There's a lot of really strong dynasty analysis out there, especially when compared to five or ten years ago. But most of it is so dang practical-- Player X is undervalued, Player Y's workload is troubling, the market at this position is irrational, take this specific action to win your league. Dynasty, in Theory is meant as a corrective, offering insights and takeaways into the strategic and structural nature of the game that might not lead to an immediate benefit but which should help us become better players over time. (Additionally, it serves as a vehicle for me to make jokes like "theoretically, this column will help you out".)
The Curious Case of Rhamondre Stevenson
One of the things that most people on Twitter don't understand is that people who aren't on Twitter really don't care about what happens on Twitter. If they did, they'd sign up and be on Twitter. So while I'll include a few tweets with relevant data from time to time, I largely try to avoid writing up Twitter Drama as if it's interesting or newsworthy.
But earlier this week, there was a little bit of Twitter Drama that pushed me off the fence to do something I'd been meaning to do for a while, so I'm going to make an exception, and I hope you all can forgive me. It all started when my friend Ryan McDowell ran one of his weekly value studies where he uses Twitter polls to compare a specific player against a range of others. This week's subject was Rhamondre Stevenson, who fared better than I would have expected, especially in this head-to-head comparison against Josh Jacobs.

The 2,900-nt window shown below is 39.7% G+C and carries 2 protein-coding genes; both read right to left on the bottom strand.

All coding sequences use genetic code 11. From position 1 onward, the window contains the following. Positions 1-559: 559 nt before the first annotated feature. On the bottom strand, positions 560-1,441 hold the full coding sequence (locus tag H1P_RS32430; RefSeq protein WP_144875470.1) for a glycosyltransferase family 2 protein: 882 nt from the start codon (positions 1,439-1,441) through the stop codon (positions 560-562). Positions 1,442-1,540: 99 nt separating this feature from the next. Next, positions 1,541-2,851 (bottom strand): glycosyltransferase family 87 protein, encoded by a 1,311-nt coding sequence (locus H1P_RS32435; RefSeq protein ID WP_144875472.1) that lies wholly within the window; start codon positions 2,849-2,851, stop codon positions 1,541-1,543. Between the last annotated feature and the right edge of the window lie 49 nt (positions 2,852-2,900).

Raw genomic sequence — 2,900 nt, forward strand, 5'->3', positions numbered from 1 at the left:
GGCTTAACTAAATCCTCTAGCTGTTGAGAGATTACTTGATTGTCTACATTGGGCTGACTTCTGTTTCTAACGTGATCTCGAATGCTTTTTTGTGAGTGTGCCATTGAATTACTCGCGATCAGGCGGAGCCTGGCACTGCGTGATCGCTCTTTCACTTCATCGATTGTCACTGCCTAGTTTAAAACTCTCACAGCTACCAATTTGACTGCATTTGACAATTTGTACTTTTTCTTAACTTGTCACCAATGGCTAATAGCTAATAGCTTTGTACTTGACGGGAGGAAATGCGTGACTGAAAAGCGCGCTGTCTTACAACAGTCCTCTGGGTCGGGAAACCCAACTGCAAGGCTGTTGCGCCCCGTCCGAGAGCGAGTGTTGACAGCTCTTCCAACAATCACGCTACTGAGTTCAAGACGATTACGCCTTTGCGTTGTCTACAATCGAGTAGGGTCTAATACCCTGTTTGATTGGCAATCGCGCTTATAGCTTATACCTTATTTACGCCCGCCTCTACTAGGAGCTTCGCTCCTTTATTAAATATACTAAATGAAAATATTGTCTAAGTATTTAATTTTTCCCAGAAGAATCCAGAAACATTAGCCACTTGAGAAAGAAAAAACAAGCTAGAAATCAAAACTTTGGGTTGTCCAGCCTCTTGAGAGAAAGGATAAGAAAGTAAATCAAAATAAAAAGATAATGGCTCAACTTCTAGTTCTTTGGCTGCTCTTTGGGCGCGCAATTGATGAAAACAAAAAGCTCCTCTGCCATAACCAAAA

Which RB do you prefer in a dynasty league?#dynastyvaluestudy— Ryan McDowell (@RyanMc23) December 19, 2022
For those who have been living under a rock, Josh Jacobs has been fairly good this season. How good? Well, we can use Footballguys' Historical Stats tool to see that Josh Jacobs has been the #2 fantasy running back in PPR leagues with 297.8 points. Rhamondre Stevenson has been 8th but has just 225.5 points, a difference of nearly 5.2 points per game.
But value in dynasty leagues isn't just about production, it's about age, too, and Stevenson (a second-year player) is a lot younger than Jacobs (in his 4th year), right? Well, about that...
Josh Jacobs is 12 days older than Rhamondre Stevenson.— Adam Harstad (@AdamHarstad) December 19, 2022
There are a lot of other reasons to prefer Stevenson to Jacobs. Jacobs is a pending free agent, and he could wind up in a much worse situation next year. (Though it's not like New England has historically been a stable place for fantasy running backs.) Maybe you think, production differences notwithstanding, Stevenson is simply a better player than Jacobs. But the most common response I got didn't cite any of those reasons.
The most common response was that Jacobs and Stevenson might both be 24, but Jacobs was an "old" 24 and Stevenson was a "young" 24. Jacobs has 1176 career touches while Stevenson has just 390. Jacobs has "higher mileage", Stevenson has "more tread left on his tires". Which would be relevant if "mileage" were actually a thing that predicted career length. But despite how popular the concept is, it's simply not. It's predictively meaningless.
The concept's so popular that every time I say this I get a lot of pushback, so I've been saying for years that one of these days I was finally going to write up a long post explaining why age, not mileage, is the datapoint we want to use when predicting remaining career. That way I can just send a link rather than going over all of the research again and again.
Readers, today is that day.
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